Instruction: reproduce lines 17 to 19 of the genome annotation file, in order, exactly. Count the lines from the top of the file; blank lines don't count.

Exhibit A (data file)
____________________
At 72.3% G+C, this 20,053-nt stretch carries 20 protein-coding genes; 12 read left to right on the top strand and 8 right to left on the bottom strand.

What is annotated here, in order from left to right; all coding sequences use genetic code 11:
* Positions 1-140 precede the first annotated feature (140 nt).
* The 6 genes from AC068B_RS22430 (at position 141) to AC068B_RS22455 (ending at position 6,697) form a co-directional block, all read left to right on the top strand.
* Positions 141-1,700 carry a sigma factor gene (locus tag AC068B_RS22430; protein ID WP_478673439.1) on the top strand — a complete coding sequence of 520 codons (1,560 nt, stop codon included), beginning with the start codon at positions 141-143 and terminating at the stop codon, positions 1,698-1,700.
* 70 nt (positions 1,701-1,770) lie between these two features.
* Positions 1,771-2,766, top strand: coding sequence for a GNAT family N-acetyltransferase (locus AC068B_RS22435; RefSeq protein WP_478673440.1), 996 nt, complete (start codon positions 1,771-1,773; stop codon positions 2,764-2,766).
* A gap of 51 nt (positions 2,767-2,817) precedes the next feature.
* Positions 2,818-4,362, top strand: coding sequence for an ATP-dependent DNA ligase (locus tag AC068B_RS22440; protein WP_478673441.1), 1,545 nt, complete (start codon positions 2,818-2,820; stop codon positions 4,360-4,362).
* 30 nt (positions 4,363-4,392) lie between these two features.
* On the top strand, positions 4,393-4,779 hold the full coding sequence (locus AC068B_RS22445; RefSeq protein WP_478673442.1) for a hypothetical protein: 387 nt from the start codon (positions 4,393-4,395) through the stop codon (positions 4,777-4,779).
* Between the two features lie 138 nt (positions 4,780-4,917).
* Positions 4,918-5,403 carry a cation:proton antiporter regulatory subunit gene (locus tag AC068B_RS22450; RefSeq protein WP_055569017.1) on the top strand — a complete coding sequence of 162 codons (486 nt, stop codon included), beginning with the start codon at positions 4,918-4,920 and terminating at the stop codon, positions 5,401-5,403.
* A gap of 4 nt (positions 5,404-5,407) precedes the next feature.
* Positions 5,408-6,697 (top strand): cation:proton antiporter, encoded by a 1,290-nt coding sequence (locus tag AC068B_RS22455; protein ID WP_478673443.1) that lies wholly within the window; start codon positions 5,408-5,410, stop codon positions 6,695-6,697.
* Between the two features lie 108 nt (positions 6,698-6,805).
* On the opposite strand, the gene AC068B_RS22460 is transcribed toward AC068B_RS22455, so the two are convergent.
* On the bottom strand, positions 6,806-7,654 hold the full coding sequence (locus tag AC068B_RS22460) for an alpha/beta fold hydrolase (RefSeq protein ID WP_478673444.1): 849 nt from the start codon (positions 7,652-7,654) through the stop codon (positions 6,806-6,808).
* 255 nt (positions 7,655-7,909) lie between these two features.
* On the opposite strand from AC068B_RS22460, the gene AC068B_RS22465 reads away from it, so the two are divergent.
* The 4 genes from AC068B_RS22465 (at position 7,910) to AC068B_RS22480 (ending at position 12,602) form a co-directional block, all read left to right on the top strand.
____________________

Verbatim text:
* On the opposite strand, the gene AC068B_RS22460 is transcribed toward AC068B_RS22455, so the two are convergent.
* On the bottom strand, positions 6,806-7,654 hold the full coding sequence (locus tag AC068B_RS22460) for an alpha/beta fold hydrolase (RefSeq protein ID WP_478673444.1): 849 nt from the start codon (positions 7,652-7,654) through the stop codon (positions 6,806-6,808).
* 255 nt (positions 7,655-7,909) lie between these two features.